English Version[edit]

After the film was released in Japan, Toho commissioned a Hong Kong company to dub the film into English. In this international version of the movie, an English title card was superimposed over the Japanese title, as had been done with the previous 90s Godzilla films.

Columbia TriStar Home Entertainment released Godzilla vs. SpaceGodzilla and Godzilla vs. Destoroyah on home video on January 19, 1999. This was the first time either film had been officially released in the United States. TriStar used the Toho dubs, but cut the end credits and created new titles and opening credits for both films. Toho's complete international version of Godzilla vs. SpaceGodzilla (sans any onscreen text besides the English title) has been broadcast on several premium movie channels since the early 2000s.

Box office[edit]

Released on December 10, 1994, the film sold approximately 3,200,000 tickets in Japan and grossed around $20,000,000 (U.S) (US$32,000,000 world wide).

Critical reaction[edit]

Critical reaction to Godzilla vs. SpaceGodzilla has been mostly mixed. Monster Zero called the film "a curiously uninvolving effort" that "disappoints in nearly all aspects of the production" [2] American Kaiju criticized the "wildly uneven pacing," "uneven special effects," and "exceedingly lumpy story," but added that "most of the special effects are pretty fair" and "the monster battles are mostly fun."[3] DVD Cult said, "It does have some great destruction scenes and monster battles; two things that make these films worthwhile to begin with. The monster SpaceGodzilla is excellently designed, and is certainly far more menacing than anything Dean Devlin and Roland Emmerich ever dreamed up."[4] Toho Kingdom said the film is "far from terrible" and "an underrated movie" but felt it suffered from an "overly complicated story," "underdeveloped characters," and "forgettable" music.[5]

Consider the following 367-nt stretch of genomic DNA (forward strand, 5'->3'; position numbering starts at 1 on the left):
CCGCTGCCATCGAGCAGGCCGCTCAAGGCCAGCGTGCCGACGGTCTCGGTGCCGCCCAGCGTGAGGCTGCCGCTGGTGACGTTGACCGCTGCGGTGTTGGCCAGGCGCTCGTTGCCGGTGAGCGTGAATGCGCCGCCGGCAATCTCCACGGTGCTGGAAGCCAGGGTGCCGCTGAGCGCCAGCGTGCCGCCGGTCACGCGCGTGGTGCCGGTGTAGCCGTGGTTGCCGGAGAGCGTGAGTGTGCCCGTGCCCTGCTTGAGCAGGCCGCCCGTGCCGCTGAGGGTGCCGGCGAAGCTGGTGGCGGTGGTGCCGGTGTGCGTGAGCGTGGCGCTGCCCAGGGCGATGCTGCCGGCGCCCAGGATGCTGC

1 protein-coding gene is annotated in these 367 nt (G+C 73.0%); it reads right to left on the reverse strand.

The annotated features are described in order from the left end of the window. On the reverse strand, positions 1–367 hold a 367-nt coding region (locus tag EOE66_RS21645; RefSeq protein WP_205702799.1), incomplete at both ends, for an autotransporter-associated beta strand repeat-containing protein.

Home Media releases[edit]

Sony - Blu-ray (Toho Godzilla Collection) [6]

  • Released: May 6, 2014
  • Picture: AVC-1080P
  • Sound: Japanese and English (5.1 DTS)
  • Subtitles: English (Dubtitles) and French
  • Extras: Teasers and Theatrical Trailers (7 minutes) [1080i 30fps]
  • Notes: This is a 2-Disc double feature with Godzilla vs. Mechagodzilla II.


Columbia/Tristar Home Entertainment

  • Released: February 1, 2000
  • Aspect Ratio: Widescreen (1.85:1) Anamorphic [NTSC]
  • Sound: English (2.0)
  • Case type: Keep Case
  • Region 1
  • Note: A double feature with Godzilla vs. Destoroyah. On the U.S. DVD release, the final scene in which Godzilla is in the water while Echoes of Love (Date of Birth) plays is cut; however, it is left in the TV, on demand and Japanese DVD versions.

Universe Laser

  • Released: November 24, 2006
  • Aspect Ratio: Widescreen
  • Sound: (Japanese, Cantonese) Dolby Digital Stereo
  • Subtitles English, Chinese (Traditional/Simplified)
  • Region 3


In 1995, the film won the Best Grossing Films Award - Silver Award.


  1. ^ Product Listing on Amazon.co.jp
  2. ^ Review Ed Godziszewski, Monster Zero, June 10, 2002
  3. ^ Review Mike Bogue, American Kaiju
  4. ^ Godzilla Double Feature DVD - dvdcult.com
  5. ^ Review Anthony Romero, Toho Kingdom, February 6th, 2003
  6. ^ http://www.dvdtalk.com/reviews/64126/godzilla-vs-mechagodzilla-ii-godzilla-vs-spacegodzilla-set/

External links[edit]